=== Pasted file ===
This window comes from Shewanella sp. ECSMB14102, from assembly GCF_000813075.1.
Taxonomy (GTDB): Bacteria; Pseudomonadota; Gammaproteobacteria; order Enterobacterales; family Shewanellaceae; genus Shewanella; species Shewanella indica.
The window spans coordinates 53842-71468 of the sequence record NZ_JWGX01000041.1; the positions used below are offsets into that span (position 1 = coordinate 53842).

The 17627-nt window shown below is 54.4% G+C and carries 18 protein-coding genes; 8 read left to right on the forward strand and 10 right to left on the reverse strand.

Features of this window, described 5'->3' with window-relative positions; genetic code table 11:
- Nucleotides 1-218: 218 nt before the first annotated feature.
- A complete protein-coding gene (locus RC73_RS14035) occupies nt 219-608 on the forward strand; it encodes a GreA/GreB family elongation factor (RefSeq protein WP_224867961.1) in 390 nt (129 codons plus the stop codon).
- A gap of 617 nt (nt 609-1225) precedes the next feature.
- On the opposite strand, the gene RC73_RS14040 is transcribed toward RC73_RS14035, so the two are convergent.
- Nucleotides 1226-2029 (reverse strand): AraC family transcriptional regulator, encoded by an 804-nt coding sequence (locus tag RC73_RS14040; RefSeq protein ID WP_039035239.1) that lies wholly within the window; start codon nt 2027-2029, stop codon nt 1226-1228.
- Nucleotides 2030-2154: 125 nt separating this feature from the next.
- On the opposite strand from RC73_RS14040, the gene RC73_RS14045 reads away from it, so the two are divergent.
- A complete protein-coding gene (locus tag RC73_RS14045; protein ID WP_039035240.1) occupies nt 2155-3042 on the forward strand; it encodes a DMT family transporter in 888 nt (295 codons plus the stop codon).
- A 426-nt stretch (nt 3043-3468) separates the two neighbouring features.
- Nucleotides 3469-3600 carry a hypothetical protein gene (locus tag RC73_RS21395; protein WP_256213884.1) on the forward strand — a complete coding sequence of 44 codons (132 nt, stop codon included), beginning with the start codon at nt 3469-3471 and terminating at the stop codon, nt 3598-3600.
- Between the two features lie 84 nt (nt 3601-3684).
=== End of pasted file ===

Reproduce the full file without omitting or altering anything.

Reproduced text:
This window comes from Shewanella sp. ECSMB14102, from assembly GCF_000813075.1.
Taxonomy (GTDB): Bacteria; Pseudomonadota; Gammaproteobacteria; order Enterobacterales; family Shewanellaceae; genus Shewanella; species Shewanella indica.
The window spans coordinates 53842-71468 of the sequence record NZ_JWGX01000041.1; the positions used below are offsets into that span (position 1 = coordinate 53842).

The 17627-nt window shown below is 54.4% G+C and carries 18 protein-coding genes; 8 read left to right on the forward strand and 10 right to left on the reverse strand.

Features of this window, described 5'->3' with window-relative positions; genetic code table 11:
- Nucleotides 1-218: 218 nt before the first annotated feature.
- A complete protein-coding gene (locus RC73_RS14035) occupies nt 219-608 on the forward strand; it encodes a GreA/GreB family elongation factor (RefSeq protein WP_224867961.1) in 390 nt (129 codons plus the stop codon).
- A gap of 617 nt (nt 609-1225) precedes the next feature.
- On the opposite strand, the gene RC73_RS14040 is transcribed toward RC73_RS14035, so the two are convergent.
- Nucleotides 1226-2029 (reverse strand): AraC family transcriptional regulator, encoded by an 804-nt coding sequence (locus tag RC73_RS14040; RefSeq protein ID WP_039035239.1) that lies wholly within the window; start codon nt 2027-2029, stop codon nt 1226-1228.
- Nucleotides 2030-2154: 125 nt separating this feature from the next.
- On the opposite strand from RC73_RS14040, the gene RC73_RS14045 reads away from it, so the two are divergent.
- A complete protein-coding gene (locus tag RC73_RS14045; protein ID WP_039035240.1) occupies nt 2155-3042 on the forward strand; it encodes a DMT family transporter in 888 nt (295 codons plus the stop codon).
- A 426-nt stretch (nt 3043-3468) separates the two neighbouring features.
- Nucleotides 3469-3600 carry a hypothetical protein gene (locus tag RC73_RS21395; protein WP_256213884.1) on the forward strand — a complete coding sequence of 44 codons (132 nt, stop codon included), beginning with the start codon at nt 3469-3471 and terminating at the stop codon, nt 3598-3600.
- Between the two features lie 84 nt (nt 3601-3684).